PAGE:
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John Haffenden talks to Salman Rushdie

Posted on by Marketing Manager

Salman Rushdie’s Midnight’s Children won the Booker McConnell Prize for 1981, the James Tait Black Memorial Prize, and the English Speaking Union Literary Award. A fecund, dynamic, baroque, transformative fable of memory and politics – ‘a commingling of the improbable and the mundane’ – the book has been equally acclaimed on both sides of the […]

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A Warm Gun

Posted on by Marketing Manager

A court case story in the Daily Mirror seemed to say it all. ‘Jilted guns freak killed party guest’ (July 15th). A twenty-year-old Brummie was refused sex by a girl at a party and said he was going to ‘blow someone’s head off’. It was alleged that he then fetched a sawn-off shotgun from his […]

Look Who’s Talking

Posted on by Marketing Manager

Hypocrisy doesn’t have the cachet of other vices. It is typically petit bourgeois, lacking the aristocratic glamour of jealousy or ambition, the subject matter of the great tragic writers. Vanity is better regarded. Avarice does more damage. Cruelty is in an altogether different league. Hypocrites will be sent, if they are unlucky enough to meet […]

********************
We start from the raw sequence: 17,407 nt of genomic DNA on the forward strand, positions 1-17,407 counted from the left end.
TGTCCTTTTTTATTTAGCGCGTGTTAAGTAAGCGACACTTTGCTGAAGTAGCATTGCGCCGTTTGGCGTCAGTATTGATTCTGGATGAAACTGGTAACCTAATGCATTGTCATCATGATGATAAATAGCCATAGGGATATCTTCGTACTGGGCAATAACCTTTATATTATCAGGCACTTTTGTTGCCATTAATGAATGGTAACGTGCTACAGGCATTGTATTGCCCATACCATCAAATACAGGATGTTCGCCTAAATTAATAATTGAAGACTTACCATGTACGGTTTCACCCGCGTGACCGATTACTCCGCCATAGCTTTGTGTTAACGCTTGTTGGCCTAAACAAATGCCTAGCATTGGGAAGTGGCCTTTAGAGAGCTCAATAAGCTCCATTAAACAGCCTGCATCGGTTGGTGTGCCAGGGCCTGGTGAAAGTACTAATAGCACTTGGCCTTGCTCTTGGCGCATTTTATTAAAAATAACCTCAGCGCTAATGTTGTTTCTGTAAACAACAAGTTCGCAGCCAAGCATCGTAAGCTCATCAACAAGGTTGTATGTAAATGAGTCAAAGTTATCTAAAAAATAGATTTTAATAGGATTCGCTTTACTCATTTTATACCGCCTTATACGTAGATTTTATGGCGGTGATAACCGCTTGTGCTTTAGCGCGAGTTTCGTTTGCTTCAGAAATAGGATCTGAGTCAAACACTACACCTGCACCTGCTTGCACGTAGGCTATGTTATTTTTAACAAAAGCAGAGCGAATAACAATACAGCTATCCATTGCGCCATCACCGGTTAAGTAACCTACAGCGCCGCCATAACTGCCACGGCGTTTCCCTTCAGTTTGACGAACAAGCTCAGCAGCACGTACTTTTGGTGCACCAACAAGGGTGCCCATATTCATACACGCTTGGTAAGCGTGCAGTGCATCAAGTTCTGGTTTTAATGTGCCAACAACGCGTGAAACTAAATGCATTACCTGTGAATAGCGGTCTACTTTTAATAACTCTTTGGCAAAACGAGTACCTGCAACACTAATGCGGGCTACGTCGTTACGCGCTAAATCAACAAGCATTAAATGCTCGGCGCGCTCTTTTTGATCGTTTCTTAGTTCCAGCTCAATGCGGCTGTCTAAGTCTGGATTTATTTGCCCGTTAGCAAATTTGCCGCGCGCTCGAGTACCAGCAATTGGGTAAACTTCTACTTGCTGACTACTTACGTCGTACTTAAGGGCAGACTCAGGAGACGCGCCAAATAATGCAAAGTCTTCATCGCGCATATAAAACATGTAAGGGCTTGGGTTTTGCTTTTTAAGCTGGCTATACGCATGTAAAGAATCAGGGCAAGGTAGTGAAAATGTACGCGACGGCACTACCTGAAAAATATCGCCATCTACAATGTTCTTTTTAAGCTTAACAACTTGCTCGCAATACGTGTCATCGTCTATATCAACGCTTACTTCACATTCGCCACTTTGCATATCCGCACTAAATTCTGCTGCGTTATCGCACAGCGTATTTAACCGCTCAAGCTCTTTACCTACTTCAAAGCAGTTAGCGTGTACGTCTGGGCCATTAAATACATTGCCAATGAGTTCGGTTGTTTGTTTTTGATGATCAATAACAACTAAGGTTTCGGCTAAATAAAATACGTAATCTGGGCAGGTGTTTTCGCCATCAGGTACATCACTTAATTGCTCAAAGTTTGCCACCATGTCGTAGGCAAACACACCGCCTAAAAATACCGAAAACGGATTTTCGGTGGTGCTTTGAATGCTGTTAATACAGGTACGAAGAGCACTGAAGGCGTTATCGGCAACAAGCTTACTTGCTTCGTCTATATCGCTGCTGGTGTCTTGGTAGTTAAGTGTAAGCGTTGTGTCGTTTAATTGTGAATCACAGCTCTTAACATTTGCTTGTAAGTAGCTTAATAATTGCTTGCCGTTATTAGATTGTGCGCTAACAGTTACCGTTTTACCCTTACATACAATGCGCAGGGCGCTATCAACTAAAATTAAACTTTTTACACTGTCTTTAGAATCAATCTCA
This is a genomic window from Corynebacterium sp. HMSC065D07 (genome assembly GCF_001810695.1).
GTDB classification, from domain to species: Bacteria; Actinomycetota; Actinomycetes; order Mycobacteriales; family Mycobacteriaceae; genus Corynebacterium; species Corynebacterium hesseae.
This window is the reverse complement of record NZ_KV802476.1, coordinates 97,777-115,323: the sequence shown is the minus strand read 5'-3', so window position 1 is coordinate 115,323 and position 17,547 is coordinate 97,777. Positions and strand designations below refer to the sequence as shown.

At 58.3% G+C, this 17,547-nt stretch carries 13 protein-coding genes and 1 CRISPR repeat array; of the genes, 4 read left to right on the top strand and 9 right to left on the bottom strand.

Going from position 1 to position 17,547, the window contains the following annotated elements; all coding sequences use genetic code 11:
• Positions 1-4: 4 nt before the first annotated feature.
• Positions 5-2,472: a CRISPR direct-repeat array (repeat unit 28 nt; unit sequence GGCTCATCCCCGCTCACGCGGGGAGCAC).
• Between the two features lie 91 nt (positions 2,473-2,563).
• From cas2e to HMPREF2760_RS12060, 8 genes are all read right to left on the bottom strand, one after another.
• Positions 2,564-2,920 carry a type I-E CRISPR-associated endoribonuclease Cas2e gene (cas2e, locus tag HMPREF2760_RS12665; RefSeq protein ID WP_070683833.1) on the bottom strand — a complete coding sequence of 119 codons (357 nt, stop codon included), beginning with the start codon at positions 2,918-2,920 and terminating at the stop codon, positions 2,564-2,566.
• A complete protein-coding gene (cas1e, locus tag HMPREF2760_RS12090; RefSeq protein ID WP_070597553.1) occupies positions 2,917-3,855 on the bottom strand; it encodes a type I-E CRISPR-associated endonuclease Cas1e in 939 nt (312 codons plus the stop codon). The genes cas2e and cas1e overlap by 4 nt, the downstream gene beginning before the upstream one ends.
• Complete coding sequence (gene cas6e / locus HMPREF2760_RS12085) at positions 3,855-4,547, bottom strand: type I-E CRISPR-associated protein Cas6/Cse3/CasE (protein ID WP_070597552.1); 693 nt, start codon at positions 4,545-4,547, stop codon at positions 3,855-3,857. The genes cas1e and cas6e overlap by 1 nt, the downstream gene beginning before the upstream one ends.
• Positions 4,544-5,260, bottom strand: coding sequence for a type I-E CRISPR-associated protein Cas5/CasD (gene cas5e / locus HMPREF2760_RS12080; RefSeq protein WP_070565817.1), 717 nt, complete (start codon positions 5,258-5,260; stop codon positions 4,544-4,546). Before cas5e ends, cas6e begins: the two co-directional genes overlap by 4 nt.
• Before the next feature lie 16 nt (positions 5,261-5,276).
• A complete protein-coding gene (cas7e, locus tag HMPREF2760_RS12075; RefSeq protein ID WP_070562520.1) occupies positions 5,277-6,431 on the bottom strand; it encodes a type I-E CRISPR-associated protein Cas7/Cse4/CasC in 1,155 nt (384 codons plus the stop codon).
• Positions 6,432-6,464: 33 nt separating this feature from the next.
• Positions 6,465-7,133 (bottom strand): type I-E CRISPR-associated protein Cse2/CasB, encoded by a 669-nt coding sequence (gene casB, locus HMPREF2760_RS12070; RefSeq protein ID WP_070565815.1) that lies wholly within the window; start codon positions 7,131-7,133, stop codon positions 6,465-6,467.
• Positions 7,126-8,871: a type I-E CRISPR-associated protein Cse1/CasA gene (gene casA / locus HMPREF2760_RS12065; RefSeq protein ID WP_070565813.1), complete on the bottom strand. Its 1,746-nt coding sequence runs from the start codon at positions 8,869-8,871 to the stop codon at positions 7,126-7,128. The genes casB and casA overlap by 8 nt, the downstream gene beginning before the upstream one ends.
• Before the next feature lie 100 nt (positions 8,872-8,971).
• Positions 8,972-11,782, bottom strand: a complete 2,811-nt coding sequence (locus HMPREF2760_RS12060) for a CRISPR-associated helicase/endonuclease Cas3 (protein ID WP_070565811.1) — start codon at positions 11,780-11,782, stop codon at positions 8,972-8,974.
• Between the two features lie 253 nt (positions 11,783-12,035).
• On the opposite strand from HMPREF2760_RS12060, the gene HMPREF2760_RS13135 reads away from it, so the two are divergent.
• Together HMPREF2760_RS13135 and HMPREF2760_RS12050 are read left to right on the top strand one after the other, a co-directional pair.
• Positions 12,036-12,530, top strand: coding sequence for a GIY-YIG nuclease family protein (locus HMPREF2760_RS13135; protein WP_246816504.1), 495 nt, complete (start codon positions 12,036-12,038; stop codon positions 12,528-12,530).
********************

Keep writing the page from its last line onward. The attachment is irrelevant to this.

Gray’s Elegy

Posted on by David Gelber

A visitor to the presbytery of St Peter’s Morningside in Edinburgh during the 1920s would have realised at once that the occupant was no ordinary, run-of-the-mill Roman Catholic priest. There were fitted carpets (a most unusual luxury at this period) of a soft velvety quality. The leaded casements in the windows shut out the Edinburgh […]